Obstet Gynecol Sci.  2018 Nov;61(6):662-668. 10.5468/ogs.2018.61.6.662.

Risk factors for cytological progression in HPV 16 infected women with ASC-US or LSIL: The Korean HPV cohort

Affiliations
  • 1Department of Obstetrics and Gynecology, Cheil General Hospital and Women's Healthcare Center, College of Medicine, Dankook University, Seoul, Korea. kimonc111@naver.com
  • 2Division of Viral Disease Research Center for Infectious Disease Research, National Institute of Health, Korea Centers for Disease Control and Prevention, Cheongju, Korea.
  • 3Department of Obstetrics and Gynecology, Keimyung University Dongsan Medical Center, Daegu, Korea.
  • 4Department of Pathology, Cheil General Hospital and Women's Healthcare Center, Dankook University College of Medicine, Seoul, Korea.
  • 5Human Resource Biobank, Cheil General Hospital and Women's Healthcare Center, Dankook University College of Medicine, Seoul, Korea.
  • 6Laboratory of R&D for Genomics, Cheil General Hospital and Women's Healthcare Center, College of Medicine, Dankook University, Seoul, Korea.
  • 7Department of Obstetrics and Gynecology, Busan Paik Hospital, Inje University College of Medicine, Busan, Korea.
  • 8Department of Cancer Control and Policy, Graduate School of Cancer Science and Policy, National Cancer Center, Goyang, Korea.
  • 9Department of Obstetrics and Gynecology, Seoul St. Mary's Hospital, The Catholic University, Seoul, Korea. jspark@catholic.ac.kr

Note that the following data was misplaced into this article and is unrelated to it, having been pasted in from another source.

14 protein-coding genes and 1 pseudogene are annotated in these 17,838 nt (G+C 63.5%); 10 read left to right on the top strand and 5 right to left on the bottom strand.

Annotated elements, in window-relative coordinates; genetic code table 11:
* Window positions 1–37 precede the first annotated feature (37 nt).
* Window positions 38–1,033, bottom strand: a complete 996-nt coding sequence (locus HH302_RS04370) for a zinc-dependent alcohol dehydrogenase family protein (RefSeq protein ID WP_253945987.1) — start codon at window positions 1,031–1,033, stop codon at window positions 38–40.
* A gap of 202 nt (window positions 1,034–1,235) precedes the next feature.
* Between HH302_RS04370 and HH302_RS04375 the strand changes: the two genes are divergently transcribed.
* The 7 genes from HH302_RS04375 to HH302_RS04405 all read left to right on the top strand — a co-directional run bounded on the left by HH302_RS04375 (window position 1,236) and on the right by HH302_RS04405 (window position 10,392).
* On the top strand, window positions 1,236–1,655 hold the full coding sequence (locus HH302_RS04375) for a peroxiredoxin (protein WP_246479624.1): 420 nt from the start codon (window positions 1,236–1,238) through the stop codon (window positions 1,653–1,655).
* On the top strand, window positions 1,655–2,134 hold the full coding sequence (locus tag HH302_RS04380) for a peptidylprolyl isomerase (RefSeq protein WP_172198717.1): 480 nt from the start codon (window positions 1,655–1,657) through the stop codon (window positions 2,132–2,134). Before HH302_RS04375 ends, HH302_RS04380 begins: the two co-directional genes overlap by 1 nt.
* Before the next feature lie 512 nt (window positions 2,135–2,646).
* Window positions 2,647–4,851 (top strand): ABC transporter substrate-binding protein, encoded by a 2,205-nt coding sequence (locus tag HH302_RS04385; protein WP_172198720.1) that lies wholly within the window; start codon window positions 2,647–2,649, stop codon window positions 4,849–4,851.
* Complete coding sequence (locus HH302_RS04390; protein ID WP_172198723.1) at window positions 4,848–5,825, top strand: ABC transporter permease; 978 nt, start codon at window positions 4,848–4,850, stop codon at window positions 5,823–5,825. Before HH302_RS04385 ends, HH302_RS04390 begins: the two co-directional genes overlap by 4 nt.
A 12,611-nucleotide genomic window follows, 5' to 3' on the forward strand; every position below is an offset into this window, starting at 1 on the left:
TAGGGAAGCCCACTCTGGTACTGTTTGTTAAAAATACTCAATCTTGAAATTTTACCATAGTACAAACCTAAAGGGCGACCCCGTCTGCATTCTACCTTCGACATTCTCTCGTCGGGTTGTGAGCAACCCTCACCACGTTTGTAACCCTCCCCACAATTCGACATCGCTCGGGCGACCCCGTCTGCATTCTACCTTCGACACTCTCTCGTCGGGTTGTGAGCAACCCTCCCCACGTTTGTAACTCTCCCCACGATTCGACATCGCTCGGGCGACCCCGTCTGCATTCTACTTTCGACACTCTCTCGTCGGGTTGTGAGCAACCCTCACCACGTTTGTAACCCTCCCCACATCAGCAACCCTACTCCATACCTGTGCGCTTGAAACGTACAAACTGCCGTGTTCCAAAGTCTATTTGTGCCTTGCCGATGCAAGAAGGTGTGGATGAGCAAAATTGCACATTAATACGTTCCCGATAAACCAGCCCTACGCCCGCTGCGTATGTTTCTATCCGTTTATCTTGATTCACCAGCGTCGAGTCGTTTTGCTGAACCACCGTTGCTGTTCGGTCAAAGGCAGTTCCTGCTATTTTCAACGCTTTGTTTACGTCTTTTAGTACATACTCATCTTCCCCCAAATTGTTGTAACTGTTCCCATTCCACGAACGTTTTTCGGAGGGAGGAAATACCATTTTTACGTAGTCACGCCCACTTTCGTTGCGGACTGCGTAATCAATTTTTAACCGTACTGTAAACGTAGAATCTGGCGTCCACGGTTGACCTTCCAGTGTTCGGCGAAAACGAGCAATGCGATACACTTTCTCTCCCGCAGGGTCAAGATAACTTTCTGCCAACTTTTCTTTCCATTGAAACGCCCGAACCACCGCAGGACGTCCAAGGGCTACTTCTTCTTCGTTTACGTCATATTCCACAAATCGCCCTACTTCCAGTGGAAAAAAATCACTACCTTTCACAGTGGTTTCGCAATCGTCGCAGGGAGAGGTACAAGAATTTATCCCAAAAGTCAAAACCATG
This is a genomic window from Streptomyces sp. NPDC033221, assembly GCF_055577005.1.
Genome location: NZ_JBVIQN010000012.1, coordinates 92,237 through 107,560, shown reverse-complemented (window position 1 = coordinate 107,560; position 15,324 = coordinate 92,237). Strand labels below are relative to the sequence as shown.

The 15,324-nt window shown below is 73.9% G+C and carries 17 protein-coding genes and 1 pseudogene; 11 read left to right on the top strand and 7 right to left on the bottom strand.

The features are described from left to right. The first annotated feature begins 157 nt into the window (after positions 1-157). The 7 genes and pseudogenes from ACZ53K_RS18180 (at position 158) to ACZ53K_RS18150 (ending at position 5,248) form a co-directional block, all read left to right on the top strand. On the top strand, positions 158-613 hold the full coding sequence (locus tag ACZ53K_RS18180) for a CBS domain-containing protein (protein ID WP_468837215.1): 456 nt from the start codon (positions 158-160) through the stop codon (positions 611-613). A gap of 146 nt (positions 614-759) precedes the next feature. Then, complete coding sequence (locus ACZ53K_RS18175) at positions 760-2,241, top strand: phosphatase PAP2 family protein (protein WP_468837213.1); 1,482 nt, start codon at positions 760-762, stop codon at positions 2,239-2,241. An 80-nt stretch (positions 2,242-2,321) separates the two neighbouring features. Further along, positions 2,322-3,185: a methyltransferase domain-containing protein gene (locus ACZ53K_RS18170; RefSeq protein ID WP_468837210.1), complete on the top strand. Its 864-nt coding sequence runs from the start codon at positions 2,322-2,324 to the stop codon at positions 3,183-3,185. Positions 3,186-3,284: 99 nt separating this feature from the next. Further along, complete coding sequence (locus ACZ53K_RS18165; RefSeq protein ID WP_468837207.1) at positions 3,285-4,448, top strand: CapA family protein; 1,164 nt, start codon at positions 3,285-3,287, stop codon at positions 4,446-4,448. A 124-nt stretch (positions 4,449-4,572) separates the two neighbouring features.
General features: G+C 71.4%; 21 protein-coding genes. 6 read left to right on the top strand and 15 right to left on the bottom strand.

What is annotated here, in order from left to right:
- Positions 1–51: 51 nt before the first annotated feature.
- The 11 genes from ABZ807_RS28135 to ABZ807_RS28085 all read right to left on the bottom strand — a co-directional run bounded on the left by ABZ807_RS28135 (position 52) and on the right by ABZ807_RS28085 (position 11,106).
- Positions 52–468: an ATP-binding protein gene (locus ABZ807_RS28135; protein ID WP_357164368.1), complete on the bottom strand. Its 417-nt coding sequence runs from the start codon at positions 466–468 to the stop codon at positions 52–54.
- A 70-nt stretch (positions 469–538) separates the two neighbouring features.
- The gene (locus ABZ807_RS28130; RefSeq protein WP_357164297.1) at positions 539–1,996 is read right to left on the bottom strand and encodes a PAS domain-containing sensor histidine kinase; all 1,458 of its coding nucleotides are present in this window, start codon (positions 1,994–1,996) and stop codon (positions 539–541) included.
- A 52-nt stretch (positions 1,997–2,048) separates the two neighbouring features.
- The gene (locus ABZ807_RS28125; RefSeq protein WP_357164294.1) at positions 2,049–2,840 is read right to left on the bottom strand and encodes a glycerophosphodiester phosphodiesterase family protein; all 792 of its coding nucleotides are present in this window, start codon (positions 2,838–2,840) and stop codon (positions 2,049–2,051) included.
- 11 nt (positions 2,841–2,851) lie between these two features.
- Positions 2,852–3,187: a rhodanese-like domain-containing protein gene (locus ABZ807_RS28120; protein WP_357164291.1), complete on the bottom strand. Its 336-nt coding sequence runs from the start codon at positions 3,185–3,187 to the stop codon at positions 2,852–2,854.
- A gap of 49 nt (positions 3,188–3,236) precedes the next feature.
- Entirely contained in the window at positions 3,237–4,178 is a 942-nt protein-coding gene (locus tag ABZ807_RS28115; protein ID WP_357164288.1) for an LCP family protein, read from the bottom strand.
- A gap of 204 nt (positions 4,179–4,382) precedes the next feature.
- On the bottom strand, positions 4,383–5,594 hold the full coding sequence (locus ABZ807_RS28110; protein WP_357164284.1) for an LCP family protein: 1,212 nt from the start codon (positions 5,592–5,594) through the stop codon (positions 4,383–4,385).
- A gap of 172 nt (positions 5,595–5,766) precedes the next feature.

Abstract


OBJECTIVE
This study was to identify the risk factors for cytological progression in women with atypical squamous cells of undetermined significance (ASC-US) or low-grade squamous intraepithelial lesions (LSIL).
METHODS
We analyzed data from women infected with the human papillomavirus (HPV) who participated in the Korean HPV cohort study. The cohort recruited women aged 20-60 years with abnormal cervical cytology (ASC-US or LSIL) from April 2010. All women were followed-up at every 6-month intervals with cervical cytology and HPV DNA testing.
RESULTS
Of the 1,158 women included, 654 (56.5%) and 504 (43.5%) women showed ASC-US and LSIL, respectively. At the time of enrollment, 143 women tested positive for HPV 16 (85 single and 58 multiple infections). Cervical cytology performed in the HPV 16-positive women showed progression in 27%, no change in 23%, and regression in 50% of the women at the six-month follow-up. The progression rate associated with HPV 16 infection was higher than that with infection caused by other HPV types (relative risk [RR], 1.75; 95% confidence interval [CI], 1.08-2.84; P=0.028). The cytological progression rate in women with persistent HPV 16 infection was higher than that in women with incidental or cleared infections (P < 0.001). Logistic regression analysis showed a significant relationship between cigarette smoking and cytological progression (RR, 4.15; 95% CI, 1.01-17.00).
CONCLUSION
The cytological progression rate in HPV 16-positive women with ASC-US or LSIL is higher than that in women infected with other HPV types. Additionally, cigarette smoking may play a role in cytological progression.

Keyword

Papillomaviridae; Smoking; Epidemiology

MeSH Terms

Atypical Squamous Cells of the Cervix*
Cohort Studies*
Epidemiology
Female
Follow-Up Studies
Human papillomavirus 16*
Human Papillomavirus DNA Tests
Humans
Logistic Models
Papillomaviridae
Risk Factors*
Smoking
Squamous Intraepithelial Lesions of the Cervix
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